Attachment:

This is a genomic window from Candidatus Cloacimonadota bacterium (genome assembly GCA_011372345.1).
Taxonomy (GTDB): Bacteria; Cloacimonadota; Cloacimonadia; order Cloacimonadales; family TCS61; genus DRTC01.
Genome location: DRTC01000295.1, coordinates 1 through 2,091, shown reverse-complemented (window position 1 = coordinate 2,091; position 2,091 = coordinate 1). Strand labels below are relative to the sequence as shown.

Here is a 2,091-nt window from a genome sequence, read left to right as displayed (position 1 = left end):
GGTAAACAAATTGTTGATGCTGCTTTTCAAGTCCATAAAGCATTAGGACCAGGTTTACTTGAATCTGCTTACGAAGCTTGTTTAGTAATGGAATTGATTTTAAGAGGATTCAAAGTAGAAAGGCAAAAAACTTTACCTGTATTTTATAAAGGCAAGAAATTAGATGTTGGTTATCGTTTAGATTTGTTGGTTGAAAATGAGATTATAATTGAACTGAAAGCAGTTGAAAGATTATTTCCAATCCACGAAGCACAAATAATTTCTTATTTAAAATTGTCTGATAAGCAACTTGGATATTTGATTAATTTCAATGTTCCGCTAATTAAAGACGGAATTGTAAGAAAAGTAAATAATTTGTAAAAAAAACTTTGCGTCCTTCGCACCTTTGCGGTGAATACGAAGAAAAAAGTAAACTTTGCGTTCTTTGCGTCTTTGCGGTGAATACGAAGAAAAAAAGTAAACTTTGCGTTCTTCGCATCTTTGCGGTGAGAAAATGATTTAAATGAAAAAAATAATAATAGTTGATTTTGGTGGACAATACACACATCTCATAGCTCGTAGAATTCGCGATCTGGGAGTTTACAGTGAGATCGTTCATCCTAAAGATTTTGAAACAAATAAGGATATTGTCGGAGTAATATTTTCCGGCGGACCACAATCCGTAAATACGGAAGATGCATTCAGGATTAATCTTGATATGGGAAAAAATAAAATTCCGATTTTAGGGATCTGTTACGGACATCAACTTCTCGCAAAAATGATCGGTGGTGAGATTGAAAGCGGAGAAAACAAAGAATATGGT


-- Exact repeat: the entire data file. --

This is a genomic window from Candidatus Cloacimonadota bacterium (genome assembly GCA_011372345.1).
Taxonomy (GTDB): Bacteria; Cloacimonadota; Cloacimonadia; order Cloacimonadales; family TCS61; genus DRTC01.
Genome location: DRTC01000295.1, coordinates 1 through 2,091, shown reverse-complemented (window position 1 = coordinate 2,091; position 2,091 = coordinate 1). Strand labels below are relative to the sequence as shown.

Here is a 2,091-nt window from a genome sequence, read left to right as displayed (position 1 = left end):
GGTAAACAAATTGTTGATGCTGCTTTTCAAGTCCATAAAGCATTAGGACCAGGTTTACTTGAATCTGCTTACGAAGCTTGTTTAGTAATGGAATTGATTTTAAGAGGATTCAAAGTAGAAAGGCAAAAAACTTTACCTGTATTTTATAAAGGCAAGAAATTAGATGTTGGTTATCGTTTAGATTTGTTGGTTGAAAATGAGATTATAATTGAACTGAAAGCAGTTGAAAGATTATTTCCAATCCACGAAGCACAAATAATTTCTTATTTAAAATTGTCTGATAAGCAACTTGGATATTTGATTAATTTCAATGTTCCGCTAATTAAAGACGGAATTGTAAGAAAAGTAAATAATTTGTAAAAAAAACTTTGCGTCCTTCGCACCTTTGCGGTGAATACGAAGAAAAAAGTAAACTTTGCGTTCTTTGCGTCTTTGCGGTGAATACGAAGAAAAAAAGTAAACTTTGCGTTCTTCGCATCTTTGCGGTGAGAAAATGATTTAAATGAAAAAAATAATAATAGTTGATTTTGGTGGACAATACACACATCTCATAGCTCGTAGAATTCGCGATCTGGGAGTTTACAGTGAGATCGTTCATCCTAAAGATTTTGAAACAAATAAGGATATTGTCGGAGTAATATTTTCCGGCGGACCACAATCCGTAAATACGGAAGATGCATTCAGGATTAATCTTGATATGGGAAAAAATAAAATTCCGATTTTAGGGATCTGTTACGGACATCAACTTCTCGCAAAAATGATCGGTGGTGAGATTGAAAGCGGAGAAAACAAAGAATATGGT